An Epic Culinary Journey at Gåte Restaurant at Quoin Rock
It’s been a while since I’ve had a dining experience peppered with so many ‘ooohs’, ‘aaahs’ and ‘wows’. This is not to say I haven’t eaten a lot of good food recently, I absolutely have, but I haven’t had a dining experience that has pushed me quite out of my culinary comfort zone like a recent meal at Gåte Restaurant at Quoin Rock Estate.
Nordic Inspired Quoin Rock Estate
Quoin Rock has undergone a major revamp and Gåte Restaurant is nothing short of spectacular.
A modern glass structure where every detail has been beautifully rendered – from the impressive entranceway, which is designed to mimic the entrance to Valhalla, to the statement vertical water feature.
Tree and foliage inspired elements, perhaps an ode to Glasir and Læraðr (trees in Norse lore), tie the theme together. The design is structurally and aesthetically jaw-dropping and sets the tone for an incredible dining experience.
The name Gåte (pronounced gah-tay) is the Norwegian word for ‘riddle’ and it’s the ideal concept from which the menu has been built. You are going to be surprised, you are going to be amazed and you are going to be challenged.
It’s Fine to Dine
Fine dining has earned itself somewhat of a bad reputation. It’s been rapped over the knuckles for being fussy, stuffy and elitist. A lot of the time the people saying these things are chefs who’s own personal food philosophy differs, critics who have seen it all, and sometimes just trolls who, well, like to troll.
The fact is that fine dining has its place in the culinary world. It pushes boundaries and it showcases the talent and creativity of chefs who express themselves as artists through food.
Molecular gastronomy takes that to the nth degree and whether you like the idea or not, the whole point is to experience something new. It challenges you with flavour and texture combinations and pushes expectations of ingredients.
Traditional dishes that you know and love can be transformed into a truly compelling experience with a little creative thinking and innovative cooking techniques.
As a person who loves a bowl of ramen but wouldn’t ever think of creating the noodles out of a green-liquid filled syringe, I can appreciate the mind that can. I want my palate to be challenged every now and again, I want to think ‘how did they come up with that’ and I want to wonder ‘what next?’.
A fine dining meal isn’t meant to be an everyday experience. It is a unique journey that should be memorable, fun and conversation-worthy and our experience at Gåte Restaurant certainly was.
Placed at the centre of the table is a golden hexagonal metal ornament with phrases such as The Black Pearl and The Birth of Liver inscribed on the sides. You’ll soon learn that this is the menu and those phrases are cryptic clues as to what you’ll be eating.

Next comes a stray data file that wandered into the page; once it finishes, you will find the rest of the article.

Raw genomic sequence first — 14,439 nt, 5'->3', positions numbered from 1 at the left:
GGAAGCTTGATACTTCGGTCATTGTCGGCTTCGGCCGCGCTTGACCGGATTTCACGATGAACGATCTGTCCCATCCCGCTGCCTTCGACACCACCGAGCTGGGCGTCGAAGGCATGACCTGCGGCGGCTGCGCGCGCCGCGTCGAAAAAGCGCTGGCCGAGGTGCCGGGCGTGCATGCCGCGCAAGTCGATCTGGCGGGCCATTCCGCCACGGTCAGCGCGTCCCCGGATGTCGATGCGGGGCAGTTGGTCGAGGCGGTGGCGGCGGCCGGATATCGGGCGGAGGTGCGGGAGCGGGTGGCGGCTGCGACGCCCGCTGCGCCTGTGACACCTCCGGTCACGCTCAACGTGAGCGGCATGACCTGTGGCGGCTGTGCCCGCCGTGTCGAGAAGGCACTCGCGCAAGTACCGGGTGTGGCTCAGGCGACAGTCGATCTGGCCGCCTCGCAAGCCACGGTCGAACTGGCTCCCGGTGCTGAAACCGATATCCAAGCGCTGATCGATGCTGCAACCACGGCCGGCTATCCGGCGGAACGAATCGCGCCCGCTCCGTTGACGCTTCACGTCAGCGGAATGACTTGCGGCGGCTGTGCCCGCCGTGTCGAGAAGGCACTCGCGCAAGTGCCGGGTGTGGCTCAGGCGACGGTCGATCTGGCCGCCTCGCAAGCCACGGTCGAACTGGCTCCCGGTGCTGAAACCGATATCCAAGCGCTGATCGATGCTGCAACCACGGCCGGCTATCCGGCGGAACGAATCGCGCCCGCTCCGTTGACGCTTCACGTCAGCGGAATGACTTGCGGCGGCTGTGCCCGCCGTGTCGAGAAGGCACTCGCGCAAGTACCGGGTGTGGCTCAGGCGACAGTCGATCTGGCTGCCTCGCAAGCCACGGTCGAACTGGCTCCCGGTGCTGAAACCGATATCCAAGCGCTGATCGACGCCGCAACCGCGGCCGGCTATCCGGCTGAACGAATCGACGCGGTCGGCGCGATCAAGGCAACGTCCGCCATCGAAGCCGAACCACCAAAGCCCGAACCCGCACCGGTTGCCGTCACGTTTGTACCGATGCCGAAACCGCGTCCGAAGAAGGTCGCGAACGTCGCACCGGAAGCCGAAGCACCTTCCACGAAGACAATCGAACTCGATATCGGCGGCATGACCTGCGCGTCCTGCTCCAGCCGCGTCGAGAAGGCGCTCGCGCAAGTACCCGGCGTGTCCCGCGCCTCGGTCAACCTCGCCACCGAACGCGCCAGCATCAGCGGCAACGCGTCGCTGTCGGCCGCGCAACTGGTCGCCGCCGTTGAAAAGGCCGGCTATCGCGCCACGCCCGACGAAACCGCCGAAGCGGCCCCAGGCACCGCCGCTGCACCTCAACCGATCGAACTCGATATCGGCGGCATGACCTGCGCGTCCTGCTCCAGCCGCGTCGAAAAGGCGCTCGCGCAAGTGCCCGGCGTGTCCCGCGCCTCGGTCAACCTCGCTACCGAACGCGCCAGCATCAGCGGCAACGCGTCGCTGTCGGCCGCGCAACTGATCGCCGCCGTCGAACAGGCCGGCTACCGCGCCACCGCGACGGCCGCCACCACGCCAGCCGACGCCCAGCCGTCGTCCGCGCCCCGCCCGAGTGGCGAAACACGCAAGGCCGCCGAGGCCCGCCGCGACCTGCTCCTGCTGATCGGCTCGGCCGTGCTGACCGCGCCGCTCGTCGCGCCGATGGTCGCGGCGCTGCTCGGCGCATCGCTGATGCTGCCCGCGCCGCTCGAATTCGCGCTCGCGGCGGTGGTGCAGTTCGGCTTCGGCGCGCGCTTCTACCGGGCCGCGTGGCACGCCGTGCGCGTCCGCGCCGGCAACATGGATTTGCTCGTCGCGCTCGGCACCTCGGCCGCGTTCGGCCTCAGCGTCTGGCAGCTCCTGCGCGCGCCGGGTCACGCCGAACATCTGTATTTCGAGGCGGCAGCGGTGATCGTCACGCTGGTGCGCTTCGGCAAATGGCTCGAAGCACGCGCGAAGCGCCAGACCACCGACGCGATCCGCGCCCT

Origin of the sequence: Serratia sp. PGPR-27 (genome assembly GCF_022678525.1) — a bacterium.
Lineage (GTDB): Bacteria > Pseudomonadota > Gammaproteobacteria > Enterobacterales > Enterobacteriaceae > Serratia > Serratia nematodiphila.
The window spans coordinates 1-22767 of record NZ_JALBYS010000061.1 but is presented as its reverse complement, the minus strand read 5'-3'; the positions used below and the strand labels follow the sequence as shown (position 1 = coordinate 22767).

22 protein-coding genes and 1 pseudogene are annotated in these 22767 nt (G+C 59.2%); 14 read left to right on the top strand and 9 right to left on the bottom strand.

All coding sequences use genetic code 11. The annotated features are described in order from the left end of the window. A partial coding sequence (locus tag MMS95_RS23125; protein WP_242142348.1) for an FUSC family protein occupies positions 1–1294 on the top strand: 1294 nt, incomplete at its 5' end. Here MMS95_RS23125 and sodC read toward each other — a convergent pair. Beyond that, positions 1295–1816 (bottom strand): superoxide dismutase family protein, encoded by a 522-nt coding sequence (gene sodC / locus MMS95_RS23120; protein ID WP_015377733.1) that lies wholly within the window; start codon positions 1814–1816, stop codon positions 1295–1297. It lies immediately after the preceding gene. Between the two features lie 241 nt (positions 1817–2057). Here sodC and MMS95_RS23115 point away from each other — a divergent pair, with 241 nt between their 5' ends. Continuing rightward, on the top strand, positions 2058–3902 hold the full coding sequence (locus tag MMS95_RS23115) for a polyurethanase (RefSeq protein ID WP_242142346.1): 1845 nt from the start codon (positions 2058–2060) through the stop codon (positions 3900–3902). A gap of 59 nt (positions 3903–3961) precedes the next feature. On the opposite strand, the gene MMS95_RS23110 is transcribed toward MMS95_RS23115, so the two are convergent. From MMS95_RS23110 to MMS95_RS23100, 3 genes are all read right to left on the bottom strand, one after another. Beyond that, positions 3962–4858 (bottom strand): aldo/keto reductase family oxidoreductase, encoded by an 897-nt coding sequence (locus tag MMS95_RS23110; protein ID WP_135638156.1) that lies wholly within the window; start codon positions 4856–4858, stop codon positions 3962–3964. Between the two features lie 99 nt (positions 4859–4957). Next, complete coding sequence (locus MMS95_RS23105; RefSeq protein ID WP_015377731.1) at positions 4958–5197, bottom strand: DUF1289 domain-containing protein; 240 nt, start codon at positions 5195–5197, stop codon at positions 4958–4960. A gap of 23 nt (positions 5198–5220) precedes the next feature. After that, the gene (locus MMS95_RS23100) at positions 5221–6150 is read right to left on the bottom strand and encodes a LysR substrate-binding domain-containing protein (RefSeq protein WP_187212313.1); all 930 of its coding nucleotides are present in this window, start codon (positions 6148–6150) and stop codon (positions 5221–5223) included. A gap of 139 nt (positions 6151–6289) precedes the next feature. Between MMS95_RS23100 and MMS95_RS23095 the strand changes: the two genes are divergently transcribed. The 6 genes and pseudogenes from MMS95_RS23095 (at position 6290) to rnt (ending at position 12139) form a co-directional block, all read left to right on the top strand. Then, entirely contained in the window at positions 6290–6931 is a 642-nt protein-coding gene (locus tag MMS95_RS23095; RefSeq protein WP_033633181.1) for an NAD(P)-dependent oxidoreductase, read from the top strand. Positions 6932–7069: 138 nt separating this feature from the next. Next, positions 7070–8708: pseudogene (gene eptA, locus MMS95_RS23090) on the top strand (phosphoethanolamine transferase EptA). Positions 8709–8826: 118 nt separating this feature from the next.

Rest assured they’ll give you no real clue as to what to expect but the slick team of servers have got you covered with a well-practised breakdown of each dish.
The menu at Gåte Restaurant is a 16-course gastronomic journey of discovery, a ‘train of tasters’ as someone at our table put it. The analogy is quite accurate. While 16 courses sounds excessive, they have been planned with obvious thought. Rather than meals, they are elegant bite-sized dishes that, once served with different wines, are delivered as a really sophisticated and thought-out pairing experience.
The real essence of the Gåte experience is the element of surprise and giving a rundown of each dish would simply spoil that. Even though social media is sure to be awash with Instagram worthy snaps of dishes, if you can help it, avoid reading too much before you go. You’ll really benefit from having the experience as it is intended, with wow factor and a bit of mystery.
In saying that, there were obvious favourites around the table and, while everyone had their own top dish, probably the most popular contender was ‘Not an Ashtray’, which was simply rammed with flavour. Word to the wise, portion that cigar – what’s in the ashtray is so tasty you’ll want to scoop up every last morsel.
Another winner was the simply titled ‘Caprese’; sure, there’ll be tomato, cheese and basil but they won’t look like anything in your shopping basket that’s for sure.
Don’t be scared of a little peacock, some curry with your candyfloss and black cod in a coconut. Sound like a bit of a gastronomic rollercoaster? It is and that’s the intention. Be open-minded, get involved and enjoy the journey around the globe.
The Gåte Restaurant Experience
As mentioned this isn’t an everyday experience and nor should it be. This is a culinary occasion, a celebration of creativity and the perfect excuse to take your palate into unknown territory.
Chef Rikku Ò’Donnchü and his team have turned the Gåte kitchen into a laboratory. A state of the art space where they can create a dining experience that is out of the ordinary and they have succeeded at this.
The obvious technique, painstaking plating and fastidious attention to the minute details makes each plate a work of art.
Those who don’t like this style of cuisine will probably criticise but this is an exciting move for the culinary scene in South Africa. Diners can look forward to an experience that will no doubt be a seed for conversation with lots of opinions and commentary.
The fact is that you may not think that liver, cocoa nibs and banana bread will work but once you’ve tasted it you may just be swayed.
Quoin Rock Wine Estate
Knorhoek Road Knorhoek Valley Stellenbosch 7607 | Tel: 021 888 4740
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